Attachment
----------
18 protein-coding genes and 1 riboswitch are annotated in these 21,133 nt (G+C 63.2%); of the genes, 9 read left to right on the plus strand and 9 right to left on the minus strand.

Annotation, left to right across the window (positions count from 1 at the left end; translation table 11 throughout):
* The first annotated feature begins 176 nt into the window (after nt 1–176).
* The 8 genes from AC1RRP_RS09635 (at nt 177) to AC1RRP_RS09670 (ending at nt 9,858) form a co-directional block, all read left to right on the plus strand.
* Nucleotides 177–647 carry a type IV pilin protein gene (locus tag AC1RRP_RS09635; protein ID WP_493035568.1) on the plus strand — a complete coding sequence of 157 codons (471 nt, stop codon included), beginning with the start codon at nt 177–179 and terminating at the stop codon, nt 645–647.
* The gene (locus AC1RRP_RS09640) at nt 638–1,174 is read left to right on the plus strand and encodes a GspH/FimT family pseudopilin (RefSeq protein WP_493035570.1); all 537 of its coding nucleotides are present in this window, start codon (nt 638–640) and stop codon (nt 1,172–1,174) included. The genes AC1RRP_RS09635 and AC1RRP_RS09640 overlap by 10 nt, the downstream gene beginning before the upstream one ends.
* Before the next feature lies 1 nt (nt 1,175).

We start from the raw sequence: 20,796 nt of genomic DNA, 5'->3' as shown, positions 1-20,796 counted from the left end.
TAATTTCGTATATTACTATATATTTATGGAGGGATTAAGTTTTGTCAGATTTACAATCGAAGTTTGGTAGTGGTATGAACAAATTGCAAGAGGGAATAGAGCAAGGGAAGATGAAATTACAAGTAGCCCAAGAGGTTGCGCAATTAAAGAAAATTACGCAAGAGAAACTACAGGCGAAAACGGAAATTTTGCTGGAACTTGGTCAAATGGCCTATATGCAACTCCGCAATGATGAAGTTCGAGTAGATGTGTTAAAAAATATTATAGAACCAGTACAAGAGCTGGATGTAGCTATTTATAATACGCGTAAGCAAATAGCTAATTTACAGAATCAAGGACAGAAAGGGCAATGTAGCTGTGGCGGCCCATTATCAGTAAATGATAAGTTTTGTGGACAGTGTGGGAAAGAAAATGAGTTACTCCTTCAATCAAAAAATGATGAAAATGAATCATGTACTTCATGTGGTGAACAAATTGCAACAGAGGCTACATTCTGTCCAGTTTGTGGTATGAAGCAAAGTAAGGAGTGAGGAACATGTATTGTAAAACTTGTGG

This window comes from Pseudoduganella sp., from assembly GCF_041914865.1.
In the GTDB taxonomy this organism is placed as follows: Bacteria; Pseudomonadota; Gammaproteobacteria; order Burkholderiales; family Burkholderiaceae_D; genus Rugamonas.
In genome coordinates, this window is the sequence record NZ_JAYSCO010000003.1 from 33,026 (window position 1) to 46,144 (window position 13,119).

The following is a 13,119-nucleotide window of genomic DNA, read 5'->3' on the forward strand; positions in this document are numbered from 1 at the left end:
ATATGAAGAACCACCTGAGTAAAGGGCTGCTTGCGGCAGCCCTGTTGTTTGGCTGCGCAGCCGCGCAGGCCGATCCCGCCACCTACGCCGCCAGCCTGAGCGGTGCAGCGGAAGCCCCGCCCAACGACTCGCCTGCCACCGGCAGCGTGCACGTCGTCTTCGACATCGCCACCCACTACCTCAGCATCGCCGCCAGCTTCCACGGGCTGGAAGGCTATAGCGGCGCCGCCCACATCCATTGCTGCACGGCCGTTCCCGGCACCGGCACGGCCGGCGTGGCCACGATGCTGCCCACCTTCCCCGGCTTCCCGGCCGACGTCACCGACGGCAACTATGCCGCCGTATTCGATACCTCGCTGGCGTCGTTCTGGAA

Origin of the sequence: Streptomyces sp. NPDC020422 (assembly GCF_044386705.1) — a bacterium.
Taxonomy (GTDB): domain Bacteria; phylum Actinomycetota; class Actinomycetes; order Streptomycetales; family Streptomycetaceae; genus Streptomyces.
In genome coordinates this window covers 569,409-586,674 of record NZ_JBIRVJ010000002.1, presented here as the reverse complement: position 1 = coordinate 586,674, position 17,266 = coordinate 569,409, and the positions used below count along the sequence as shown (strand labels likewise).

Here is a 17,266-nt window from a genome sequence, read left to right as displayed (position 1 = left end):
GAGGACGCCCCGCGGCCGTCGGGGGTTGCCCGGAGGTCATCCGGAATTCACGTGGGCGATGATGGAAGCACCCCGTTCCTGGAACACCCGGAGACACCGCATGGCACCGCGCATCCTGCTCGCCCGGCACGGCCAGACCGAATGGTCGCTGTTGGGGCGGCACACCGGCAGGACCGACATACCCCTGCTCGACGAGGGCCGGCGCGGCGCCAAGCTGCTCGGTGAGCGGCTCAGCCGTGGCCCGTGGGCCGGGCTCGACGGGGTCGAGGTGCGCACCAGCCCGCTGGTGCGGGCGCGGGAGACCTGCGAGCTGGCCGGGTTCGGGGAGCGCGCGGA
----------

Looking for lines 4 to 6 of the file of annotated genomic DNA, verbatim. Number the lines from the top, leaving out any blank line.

* The 8 genes from AC1RRP_RS09635 (at nt 177) to AC1RRP_RS09670 (ending at nt 9,858) form a co-directional block, all read left to right on the plus strand.
* Nucleotides 177–647 carry a type IV pilin protein gene (locus tag AC1RRP_RS09635; protein ID WP_493035568.1) on the plus strand — a complete coding sequence of 157 codons (471 nt, stop codon included), beginning with the start codon at nt 177–179 and terminating at the stop codon, nt 645–647.
* The gene (locus AC1RRP_RS09640) at nt 638–1,174 is read left to right on the plus strand and encodes a GspH/FimT family pseudopilin (RefSeq protein WP_493035570.1); all 537 of its coding nucleotides are present in this window, start codon (nt 638–640) and stop codon (nt 1,172–1,174) included. The genes AC1RRP_RS09635 and AC1RRP_RS09640 overlap by 10 nt, the downstream gene beginning before the upstream one ends.